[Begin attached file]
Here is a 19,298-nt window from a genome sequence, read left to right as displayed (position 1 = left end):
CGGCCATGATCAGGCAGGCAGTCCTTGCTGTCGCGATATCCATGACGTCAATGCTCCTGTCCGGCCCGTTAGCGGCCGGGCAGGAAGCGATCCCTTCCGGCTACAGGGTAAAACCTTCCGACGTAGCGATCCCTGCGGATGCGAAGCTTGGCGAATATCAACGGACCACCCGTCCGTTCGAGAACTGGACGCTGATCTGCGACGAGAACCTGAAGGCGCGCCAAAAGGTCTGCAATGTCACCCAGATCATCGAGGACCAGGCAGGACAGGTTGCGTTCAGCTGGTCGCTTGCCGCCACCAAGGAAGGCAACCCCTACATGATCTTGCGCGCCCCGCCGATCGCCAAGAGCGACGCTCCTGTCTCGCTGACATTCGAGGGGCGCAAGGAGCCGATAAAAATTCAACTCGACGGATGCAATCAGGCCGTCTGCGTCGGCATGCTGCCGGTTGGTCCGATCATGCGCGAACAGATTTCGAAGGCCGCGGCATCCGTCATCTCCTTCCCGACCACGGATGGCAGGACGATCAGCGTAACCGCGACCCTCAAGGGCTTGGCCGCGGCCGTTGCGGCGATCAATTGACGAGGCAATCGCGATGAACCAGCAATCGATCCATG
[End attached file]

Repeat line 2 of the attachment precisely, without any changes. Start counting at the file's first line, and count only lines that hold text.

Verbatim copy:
CGGCCATGATCAGGCAGGCAGTCCTTGCTGTCGCGATATCCATGACGTCAATGCTCCTGTCCGGCCCGTTAGCGGCCGGGCAGGAAGCGATCCCTTCCGGCTACAGGGTAAAACCTTCCGACGTAGCGATCCCTGCGGATGCGAAGCTTGGCGAATATCAACGGACCACCCGTCCGTTCGAGAACTGGACGCTGATCTGCGACGAGAACCTGAAGGCGCGCCAAAAGGTCTGCAATGTCACCCAGATCATCGAGGACCAGGCAGGACAGGTTGCGTTCAGCTGGTCGCTTGCCGCCACCAAGGAAGGCAACCCCTACATGATCTTGCGCGCCCCGCCGATCGCCAAGAGCGACGCTCCTGTCTCGCTGACATTCGAGGGGCGCAAGGAGCCGATAAAAATTCAACTCGACGGATGCAATCAGGCCGTCTGCGTCGGCATGCTGCCGGTTGGTCCGATCATGCGCGAACAGATTTCGAAGGCCGCGGCATCCGTCATCTCCTTCCCGACCACGGATGGCAGGACGATCAGCGTAACCGCGACCCTCAAGGGCTTGGCCGCGGCCGTTGCGGCGATCAATTGACGAGGCAATCGCGATGAACCAGCAATCGATCCATG